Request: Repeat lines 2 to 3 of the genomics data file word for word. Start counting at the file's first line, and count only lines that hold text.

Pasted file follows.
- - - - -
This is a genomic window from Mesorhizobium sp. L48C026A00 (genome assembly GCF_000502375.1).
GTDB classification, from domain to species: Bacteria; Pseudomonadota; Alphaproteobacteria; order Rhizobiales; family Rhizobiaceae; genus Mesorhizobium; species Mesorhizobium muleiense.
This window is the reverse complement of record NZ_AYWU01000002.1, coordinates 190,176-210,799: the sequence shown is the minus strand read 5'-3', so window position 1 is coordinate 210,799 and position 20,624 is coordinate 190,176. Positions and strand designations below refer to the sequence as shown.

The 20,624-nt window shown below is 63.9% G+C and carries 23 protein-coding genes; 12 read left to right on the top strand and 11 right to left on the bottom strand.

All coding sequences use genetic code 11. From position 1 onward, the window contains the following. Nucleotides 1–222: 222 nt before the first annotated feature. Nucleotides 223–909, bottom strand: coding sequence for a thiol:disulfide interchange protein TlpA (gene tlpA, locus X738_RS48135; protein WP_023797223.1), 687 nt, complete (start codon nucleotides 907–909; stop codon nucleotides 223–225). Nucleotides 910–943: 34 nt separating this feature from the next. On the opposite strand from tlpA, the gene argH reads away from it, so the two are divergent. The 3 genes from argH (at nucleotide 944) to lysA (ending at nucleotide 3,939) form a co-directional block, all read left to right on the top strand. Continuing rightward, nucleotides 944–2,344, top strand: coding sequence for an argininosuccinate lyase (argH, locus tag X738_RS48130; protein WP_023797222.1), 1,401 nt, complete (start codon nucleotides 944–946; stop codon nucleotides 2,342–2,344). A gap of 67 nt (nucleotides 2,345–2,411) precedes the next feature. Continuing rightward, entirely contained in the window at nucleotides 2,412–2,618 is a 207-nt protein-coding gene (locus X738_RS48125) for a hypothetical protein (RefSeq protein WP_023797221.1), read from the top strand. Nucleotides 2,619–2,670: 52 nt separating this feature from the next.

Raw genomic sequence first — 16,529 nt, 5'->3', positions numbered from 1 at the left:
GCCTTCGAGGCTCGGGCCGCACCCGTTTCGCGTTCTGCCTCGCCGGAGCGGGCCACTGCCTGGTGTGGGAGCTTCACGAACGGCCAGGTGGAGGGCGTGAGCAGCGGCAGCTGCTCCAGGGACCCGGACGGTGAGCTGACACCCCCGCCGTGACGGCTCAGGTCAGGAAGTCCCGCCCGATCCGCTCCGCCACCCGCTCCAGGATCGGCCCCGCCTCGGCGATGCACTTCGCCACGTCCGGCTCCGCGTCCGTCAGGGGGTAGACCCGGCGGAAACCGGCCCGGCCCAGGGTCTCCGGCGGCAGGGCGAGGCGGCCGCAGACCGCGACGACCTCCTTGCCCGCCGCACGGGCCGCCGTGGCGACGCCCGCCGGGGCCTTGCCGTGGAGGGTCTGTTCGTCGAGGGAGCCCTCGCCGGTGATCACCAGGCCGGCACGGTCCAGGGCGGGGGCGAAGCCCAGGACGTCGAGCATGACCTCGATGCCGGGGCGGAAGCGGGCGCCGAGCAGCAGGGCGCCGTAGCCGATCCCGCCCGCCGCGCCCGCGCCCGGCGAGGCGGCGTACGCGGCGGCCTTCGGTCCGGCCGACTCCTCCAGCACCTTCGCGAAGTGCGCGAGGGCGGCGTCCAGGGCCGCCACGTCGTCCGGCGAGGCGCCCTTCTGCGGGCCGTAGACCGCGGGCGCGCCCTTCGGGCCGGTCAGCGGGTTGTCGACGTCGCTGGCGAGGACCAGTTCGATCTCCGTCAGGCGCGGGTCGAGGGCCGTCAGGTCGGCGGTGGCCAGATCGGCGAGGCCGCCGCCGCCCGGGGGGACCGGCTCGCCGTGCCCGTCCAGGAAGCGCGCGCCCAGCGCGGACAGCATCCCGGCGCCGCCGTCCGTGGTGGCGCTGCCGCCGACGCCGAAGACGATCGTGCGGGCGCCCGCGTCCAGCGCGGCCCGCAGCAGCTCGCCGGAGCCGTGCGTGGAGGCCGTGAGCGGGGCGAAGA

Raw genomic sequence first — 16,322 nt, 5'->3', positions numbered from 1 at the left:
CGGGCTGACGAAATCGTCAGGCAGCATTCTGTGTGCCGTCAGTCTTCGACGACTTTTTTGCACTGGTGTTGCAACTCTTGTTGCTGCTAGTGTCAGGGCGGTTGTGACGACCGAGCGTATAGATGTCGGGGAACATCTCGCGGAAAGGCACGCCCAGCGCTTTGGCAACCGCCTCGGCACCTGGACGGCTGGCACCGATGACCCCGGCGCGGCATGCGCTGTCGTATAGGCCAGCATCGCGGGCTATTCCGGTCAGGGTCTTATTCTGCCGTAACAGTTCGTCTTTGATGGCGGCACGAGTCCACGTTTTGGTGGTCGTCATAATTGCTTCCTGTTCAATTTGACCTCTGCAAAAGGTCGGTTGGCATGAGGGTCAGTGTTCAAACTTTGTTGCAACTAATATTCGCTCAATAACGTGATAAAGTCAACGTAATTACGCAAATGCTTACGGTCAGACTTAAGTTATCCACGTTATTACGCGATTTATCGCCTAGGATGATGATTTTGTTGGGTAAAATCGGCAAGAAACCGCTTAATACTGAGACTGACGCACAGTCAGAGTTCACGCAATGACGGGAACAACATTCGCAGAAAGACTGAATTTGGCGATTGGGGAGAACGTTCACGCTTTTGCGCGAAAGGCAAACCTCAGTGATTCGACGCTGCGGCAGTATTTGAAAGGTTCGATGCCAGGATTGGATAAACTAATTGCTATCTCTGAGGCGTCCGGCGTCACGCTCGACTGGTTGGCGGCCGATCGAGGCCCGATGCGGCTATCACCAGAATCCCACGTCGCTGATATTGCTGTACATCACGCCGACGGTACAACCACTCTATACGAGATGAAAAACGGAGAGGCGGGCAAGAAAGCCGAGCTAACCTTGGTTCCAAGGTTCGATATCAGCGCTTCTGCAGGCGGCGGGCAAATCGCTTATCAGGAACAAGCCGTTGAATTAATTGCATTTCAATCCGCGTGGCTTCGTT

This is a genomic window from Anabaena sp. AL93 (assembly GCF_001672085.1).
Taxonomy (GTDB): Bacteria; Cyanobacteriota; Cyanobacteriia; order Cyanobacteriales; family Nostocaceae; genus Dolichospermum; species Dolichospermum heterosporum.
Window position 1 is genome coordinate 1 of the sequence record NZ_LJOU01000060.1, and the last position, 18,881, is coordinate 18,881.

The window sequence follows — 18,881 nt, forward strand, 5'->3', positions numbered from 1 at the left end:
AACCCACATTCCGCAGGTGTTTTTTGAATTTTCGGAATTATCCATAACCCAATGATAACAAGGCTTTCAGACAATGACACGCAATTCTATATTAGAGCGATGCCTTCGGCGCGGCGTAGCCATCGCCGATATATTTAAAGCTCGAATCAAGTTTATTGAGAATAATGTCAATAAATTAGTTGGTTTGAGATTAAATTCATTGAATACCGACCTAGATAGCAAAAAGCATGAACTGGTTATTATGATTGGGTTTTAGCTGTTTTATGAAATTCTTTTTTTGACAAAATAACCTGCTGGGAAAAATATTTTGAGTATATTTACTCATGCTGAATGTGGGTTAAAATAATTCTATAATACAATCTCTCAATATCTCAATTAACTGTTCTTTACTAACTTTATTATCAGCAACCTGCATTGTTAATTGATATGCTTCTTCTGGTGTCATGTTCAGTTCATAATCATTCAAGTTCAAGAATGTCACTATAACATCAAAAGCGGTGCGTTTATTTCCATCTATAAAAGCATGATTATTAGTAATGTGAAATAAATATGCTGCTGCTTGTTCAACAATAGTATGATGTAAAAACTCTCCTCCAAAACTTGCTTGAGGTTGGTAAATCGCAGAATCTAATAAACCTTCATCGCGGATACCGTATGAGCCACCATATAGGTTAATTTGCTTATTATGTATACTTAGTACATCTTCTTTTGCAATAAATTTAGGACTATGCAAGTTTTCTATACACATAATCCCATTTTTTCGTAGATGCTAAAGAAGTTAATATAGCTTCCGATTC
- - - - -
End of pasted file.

GTDB classification, from domain to species: Bacteria; Pseudomonadota; Alphaproteobacteria; order Rhizobiales; family Rhizobiaceae; genus Mesorhizobium; species Mesorhizobium muleiense.
This window is the reverse complement of record NZ_AYWU01000002.1, coordinates 190,176-210,799: the sequence shown is the minus strand read 5'-3', so window position 1 is coordinate 210,799 and position 20,624 is coordinate 190,176. Positions and strand designations below refer to the sequence as shown.